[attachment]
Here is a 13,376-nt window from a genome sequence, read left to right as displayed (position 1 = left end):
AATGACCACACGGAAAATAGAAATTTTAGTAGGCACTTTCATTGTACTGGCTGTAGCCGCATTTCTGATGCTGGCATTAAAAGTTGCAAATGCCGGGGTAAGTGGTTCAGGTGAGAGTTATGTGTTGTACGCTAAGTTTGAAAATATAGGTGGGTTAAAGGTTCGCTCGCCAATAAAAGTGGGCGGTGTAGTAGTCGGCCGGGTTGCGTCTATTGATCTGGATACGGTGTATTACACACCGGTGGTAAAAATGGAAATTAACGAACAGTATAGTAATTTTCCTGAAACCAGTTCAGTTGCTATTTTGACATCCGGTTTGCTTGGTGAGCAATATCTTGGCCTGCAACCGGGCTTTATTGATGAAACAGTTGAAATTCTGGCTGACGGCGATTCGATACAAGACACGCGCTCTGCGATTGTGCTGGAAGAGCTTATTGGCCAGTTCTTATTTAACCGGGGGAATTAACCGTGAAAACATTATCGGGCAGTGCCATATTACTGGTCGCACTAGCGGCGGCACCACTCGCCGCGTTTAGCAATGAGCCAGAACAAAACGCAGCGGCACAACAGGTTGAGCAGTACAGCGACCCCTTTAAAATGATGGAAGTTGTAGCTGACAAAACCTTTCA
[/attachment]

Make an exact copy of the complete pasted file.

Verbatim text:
Here is a 13,376-nt window from a genome sequence, read left to right as displayed (position 1 = left end):
AATGACCACACGGAAAATAGAAATTTTAGTAGGCACTTTCATTGTACTGGCTGTAGCCGCATTTCTGATGCTGGCATTAAAAGTTGCAAATGCCGGGGTAAGTGGTTCAGGTGAGAGTTATGTGTTGTACGCTAAGTTTGAAAATATAGGTGGGTTAAAGGTTCGCTCGCCAATAAAAGTGGGCGGTGTAGTAGTCGGCCGGGTTGCGTCTATTGATCTGGATACGGTGTATTACACACCGGTGGTAAAAATGGAAATTAACGAACAGTATAGTAATTTTCCTGAAACCAGTTCAGTTGCTATTTTGACATCCGGTTTGCTTGGTGAGCAATATCTTGGCCTGCAACCGGGCTTTATTGATGAAACAGTTGAAATTCTGGCTGACGGCGATTCGATACAAGACACGCGCTCTGCGATTGTGCTGGAAGAGCTTATTGGCCAGTTCTTATTTAACCGGGGGAATTAACCGTGAAAACATTATCGGGCAGTGCCATATTACTGGTCGCACTAGCGGCGGCACCACTCGCCGCGTTTAGCAATGAGCCAGAACAAAACGCAGCGGCACAACAGGTTGAGCAGTACAGCGACCCCTTTAAAATGATGGAAGTTGTAGCTGACAAAACCTTTCA